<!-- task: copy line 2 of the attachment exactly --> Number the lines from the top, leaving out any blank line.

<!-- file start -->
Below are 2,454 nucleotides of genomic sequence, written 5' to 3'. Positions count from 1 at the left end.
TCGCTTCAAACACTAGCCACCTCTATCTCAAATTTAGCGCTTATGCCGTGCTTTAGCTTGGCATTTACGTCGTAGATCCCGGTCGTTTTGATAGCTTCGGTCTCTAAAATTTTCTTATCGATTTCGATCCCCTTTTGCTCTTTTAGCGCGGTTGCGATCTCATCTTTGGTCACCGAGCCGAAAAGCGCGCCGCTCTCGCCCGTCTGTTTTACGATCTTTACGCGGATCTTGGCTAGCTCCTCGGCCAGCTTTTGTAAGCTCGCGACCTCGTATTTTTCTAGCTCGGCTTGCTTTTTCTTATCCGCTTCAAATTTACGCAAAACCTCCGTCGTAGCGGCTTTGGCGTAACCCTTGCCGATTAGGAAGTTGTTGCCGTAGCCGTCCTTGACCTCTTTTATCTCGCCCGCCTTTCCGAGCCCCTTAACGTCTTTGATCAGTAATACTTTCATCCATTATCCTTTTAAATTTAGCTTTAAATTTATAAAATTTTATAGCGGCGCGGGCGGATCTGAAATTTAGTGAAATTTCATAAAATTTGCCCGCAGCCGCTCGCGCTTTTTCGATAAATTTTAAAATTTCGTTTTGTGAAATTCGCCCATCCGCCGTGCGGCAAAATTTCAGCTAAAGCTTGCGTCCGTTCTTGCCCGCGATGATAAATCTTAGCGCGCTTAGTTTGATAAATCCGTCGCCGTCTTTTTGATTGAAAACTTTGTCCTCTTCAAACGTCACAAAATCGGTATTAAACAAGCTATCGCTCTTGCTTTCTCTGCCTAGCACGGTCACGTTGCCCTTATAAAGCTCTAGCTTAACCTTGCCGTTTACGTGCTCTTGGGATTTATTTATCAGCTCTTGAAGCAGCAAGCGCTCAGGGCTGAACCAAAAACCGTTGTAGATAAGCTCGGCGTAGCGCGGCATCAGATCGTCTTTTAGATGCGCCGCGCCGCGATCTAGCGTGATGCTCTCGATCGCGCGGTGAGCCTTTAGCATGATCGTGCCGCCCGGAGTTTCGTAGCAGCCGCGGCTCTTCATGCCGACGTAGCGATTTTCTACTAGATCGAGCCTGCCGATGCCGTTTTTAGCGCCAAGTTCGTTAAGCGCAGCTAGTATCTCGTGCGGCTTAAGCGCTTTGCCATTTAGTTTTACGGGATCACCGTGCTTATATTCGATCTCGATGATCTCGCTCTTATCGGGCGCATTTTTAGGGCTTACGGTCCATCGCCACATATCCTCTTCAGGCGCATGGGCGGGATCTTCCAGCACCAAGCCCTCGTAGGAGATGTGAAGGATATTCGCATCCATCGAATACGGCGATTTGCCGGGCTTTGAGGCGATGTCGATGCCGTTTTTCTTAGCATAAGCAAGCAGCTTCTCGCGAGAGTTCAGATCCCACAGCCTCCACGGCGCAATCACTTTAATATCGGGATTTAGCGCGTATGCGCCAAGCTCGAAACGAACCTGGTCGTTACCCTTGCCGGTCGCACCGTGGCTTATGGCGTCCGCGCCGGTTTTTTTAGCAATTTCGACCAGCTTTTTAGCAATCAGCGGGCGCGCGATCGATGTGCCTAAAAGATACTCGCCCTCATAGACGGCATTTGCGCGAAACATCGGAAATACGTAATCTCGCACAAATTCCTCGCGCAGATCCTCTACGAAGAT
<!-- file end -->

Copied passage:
TCGCTTCAAACACTAGCCACCTCTATCTCAAATTTAGCGCTTATGCCGTGCTTTAGCTTGGCATTTACGTCGTAGATCCCGGTCGTTTTGATAGCTTCGGTCTCTAAAATTTTCTTATCGATTTCGATCCCCTTTTGCTCTTTTAGCGCGGTTGCGATCTCATCTTTGGTCACCGAGCCGAAAAGCGCGCCGCTCTCGCCCGTCTGTTTTACGATCTTTACGCGGATCTTGGCTAGCTCCTCGGCCAGCTTTTGTAAGCTCGCGACCTCGTATTTTTCTAGCTCGGCTTGCTTTTTCTTATCCGCTTCAAATTTACGCAAAACCTCCGTCGTAGCGGCTTTGGCGTAACCCTTGCCGATTAGGAAGTTGTTGCCGTAGCCGTCCTTGACCTCTTTTATCTCGCCCGCCTTTCCGAGCCCCTTAACGTCTTTGATCAGTAATACTTTCATCCATTATCCTTTTAAATTTAGCTTTAAATTTATAAAATTTTATAGCGGCGCGGGCGGATCTGAAATTTAGTGAAATTTCATAAAATTTGCCCGCAGCCGCTCGCGCTTTTTCGATAAATTTTAAAATTTCGTTTTGTGAAATTCGCCCATCCGCCGTGCGGCAAAATTTCAGCTAAAGCTTGCGTCCGTTCTTGCCCGCGATGATAAATCTTAGCGCGCTTAGTTTGATAAATCCGTCGCCGTCTTTTTGATTGAAAACTTTGTCCTCTTCAAACGTCACAAAATCGGTATTAAACAAGCTATCGCTCTTGCTTTCTCTGCCTAGCACGGTCACGTTGCCCTTATAAAGCTCTAGCTTAACCTTGCCGTTTACGTGCTCTTGGGATTTATTTATCAGCTCTTGAAGCAGCAAGCGCTCAGGGCTGAACCAAAAACCGTTGTAGATAAGCTCGGCGTAGCGCGGCATCAGATCGTCTTTTAGATGCGCCGCGCCGCGATCTAGCGTGATGCTCTCGATCGCGCGGTGAGCCTTTAGCATGATCGTGCCGCCCGGAGTTTCGTAGCAGCCGCGGCTCTTCATGCCGACGTAGCGATTTTCTACTAGATCGAGCCTGCCGATGCCGTTTTTAGCGCCAAGTTCGTTAAGCGCAGCTAGTATCTCGTGCGGCTTAAGCGCTTTGCCATTTAGTTTTACGGGATCACCGTGCTTATATTCGATCTCGATGATCTCGCTCTTATCGGGCGCATTTTTAGGGCTTACGGTCCATCGCCACATATCCTCTTCAGGCGCATGGGCGGGATCTTCCAGCACCAAGCCCTCGTAGGAGATGTGAAGGATATTCGCATCCATCGAATACGGCGATTTGCCGGGCTTTGAGGCGATGTCGATGCCGTTTTTCTTAGCATAAGCAAGCAGCTTCTCGCGAGAGTTCAGATCCCACAGCCTCCACGGCGCAATCACTTTAATATCGGGATTTAGCGCGTATGCGCCAAGCTCGAAACGAACCTGGTCGTTACCCTTGCCGGTCGCACCGTGGCTTATGGCGTCCGCGCCGGTTTTTTTAGCAATTTCGACCAGCTTTTTAGCAATCAGCGGGCGCGCGATCGATGTGCCTAAAAGATACTCGCCCTCATAGACGGCATTTGCGCGAAACATCGGAAATACGTAATCTCGCACAAATTCCTCGCGCAGATCCTCTACGAAGAT